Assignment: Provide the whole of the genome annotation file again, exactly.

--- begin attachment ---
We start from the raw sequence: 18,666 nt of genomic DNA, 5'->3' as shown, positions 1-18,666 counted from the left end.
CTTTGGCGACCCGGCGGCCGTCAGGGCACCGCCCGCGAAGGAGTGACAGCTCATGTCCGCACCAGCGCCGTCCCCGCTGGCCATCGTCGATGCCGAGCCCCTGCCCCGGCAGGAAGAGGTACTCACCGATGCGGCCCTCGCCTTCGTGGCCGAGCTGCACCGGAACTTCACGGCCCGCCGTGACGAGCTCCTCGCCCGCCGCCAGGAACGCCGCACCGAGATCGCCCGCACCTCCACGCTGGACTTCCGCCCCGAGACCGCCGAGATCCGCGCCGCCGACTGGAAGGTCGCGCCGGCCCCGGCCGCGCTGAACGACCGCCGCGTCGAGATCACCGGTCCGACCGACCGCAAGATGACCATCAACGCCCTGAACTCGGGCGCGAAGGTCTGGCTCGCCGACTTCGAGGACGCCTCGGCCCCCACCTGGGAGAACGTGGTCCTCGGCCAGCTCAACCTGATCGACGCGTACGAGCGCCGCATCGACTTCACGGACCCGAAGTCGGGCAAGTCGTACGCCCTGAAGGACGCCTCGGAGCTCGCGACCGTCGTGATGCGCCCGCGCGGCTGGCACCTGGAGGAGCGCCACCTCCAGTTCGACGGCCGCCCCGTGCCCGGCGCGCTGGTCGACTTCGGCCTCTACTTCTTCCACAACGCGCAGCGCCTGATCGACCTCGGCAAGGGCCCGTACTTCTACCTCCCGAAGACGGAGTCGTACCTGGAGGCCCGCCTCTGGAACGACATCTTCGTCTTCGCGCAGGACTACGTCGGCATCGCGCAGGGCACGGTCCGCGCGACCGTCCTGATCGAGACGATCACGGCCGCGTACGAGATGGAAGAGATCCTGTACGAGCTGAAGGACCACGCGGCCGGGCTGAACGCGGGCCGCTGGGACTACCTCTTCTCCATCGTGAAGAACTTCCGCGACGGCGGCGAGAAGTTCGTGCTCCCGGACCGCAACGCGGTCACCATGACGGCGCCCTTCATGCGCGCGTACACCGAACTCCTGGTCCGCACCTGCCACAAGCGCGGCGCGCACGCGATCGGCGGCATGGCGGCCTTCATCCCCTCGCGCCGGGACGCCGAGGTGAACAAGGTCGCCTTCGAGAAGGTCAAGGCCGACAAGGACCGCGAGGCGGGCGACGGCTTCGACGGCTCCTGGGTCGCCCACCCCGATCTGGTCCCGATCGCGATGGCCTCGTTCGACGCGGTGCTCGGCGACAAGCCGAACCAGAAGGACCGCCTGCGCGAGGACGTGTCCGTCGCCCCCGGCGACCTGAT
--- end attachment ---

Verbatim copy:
We start from the raw sequence: 18,666 nt of genomic DNA, 5'->3' as shown, positions 1-18,666 counted from the left end.
CTTTGGCGACCCGGCGGCCGTCAGGGCACCGCCCGCGAAGGAGTGACAGCTCATGTCCGCACCAGCGCCGTCCCCGCTGGCCATCGTCGATGCCGAGCCCCTGCCCCGGCAGGAAGAGGTACTCACCGATGCGGCCCTCGCCTTCGTGGCCGAGCTGCACCGGAACTTCACGGCCCGCCGTGACGAGCTCCTCGCCCGCCGCCAGGAACGCCGCACCGAGATCGCCCGCACCTCCACGCTGGACTTCCGCCCCGAGACCGCCGAGATCCGCGCCGCCGACTGGAAGGTCGCGCCGGCCCCGGCCGCGCTGAACGACCGCCGCGTCGAGATCACCGGTCCGACCGACCGCAAGATGACCATCAACGCCCTGAACTCGGGCGCGAAGGTCTGGCTCGCCGACTTCGAGGACGCCTCGGCCCCCACCTGGGAGAACGTGGTCCTCGGCCAGCTCAACCTGATCGACGCGTACGAGCGCCGCATCGACTTCACGGACCCGAAGTCGGGCAAGTCGTACGCCCTGAAGGACGCCTCGGAGCTCGCGACCGTCGTGATGCGCCCGCGCGGCTGGCACCTGGAGGAGCGCCACCTCCAGTTCGACGGCCGCCCCGTGCCCGGCGCGCTGGTCGACTTCGGCCTCTACTTCTTCCACAACGCGCAGCGCCTGATCGACCTCGGCAAGGGCCCGTACTTCTACCTCCCGAAGACGGAGTCGTACCTGGAGGCCCGCCTCTGGAACGACATCTTCGTCTTCGCGCAGGACTACGTCGGCATCGCGCAGGGCACGGTCCGCGCGACCGTCCTGATCGAGACGATCACGGCCGCGTACGAGATGGAAGAGATCCTGTACGAGCTGAAGGACCACGCGGCCGGGCTGAACGCGGGCCGCTGGGACTACCTCTTCTCCATCGTGAAGAACTTCCGCGACGGCGGCGAGAAGTTCGTGCTCCCGGACCGCAACGCGGTCACCATGACGGCGCCCTTCATGCGCGCGTACACCGAACTCCTGGTCCGCACCTGCCACAAGCGCGGCGCGCACGCGATCGGCGGCATGGCGGCCTTCATCCCCTCGCGCCGGGACGCCGAGGTGAACAAGGTCGCCTTCGAGAAGGTCAAGGCCGACAAGGACCGCGAGGCGGGCGACGGCTTCGACGGCTCCTGGGTCGCCCACCCCGATCTGGTCCCGATCGCGATGGCCTCGTTCGACGCGGTGCTCGGCGACAAGCCGAACCAGAAGGACCGCCTGCGCGAGGACGTGTCCGTCGCCCCCGGCGACCTGAT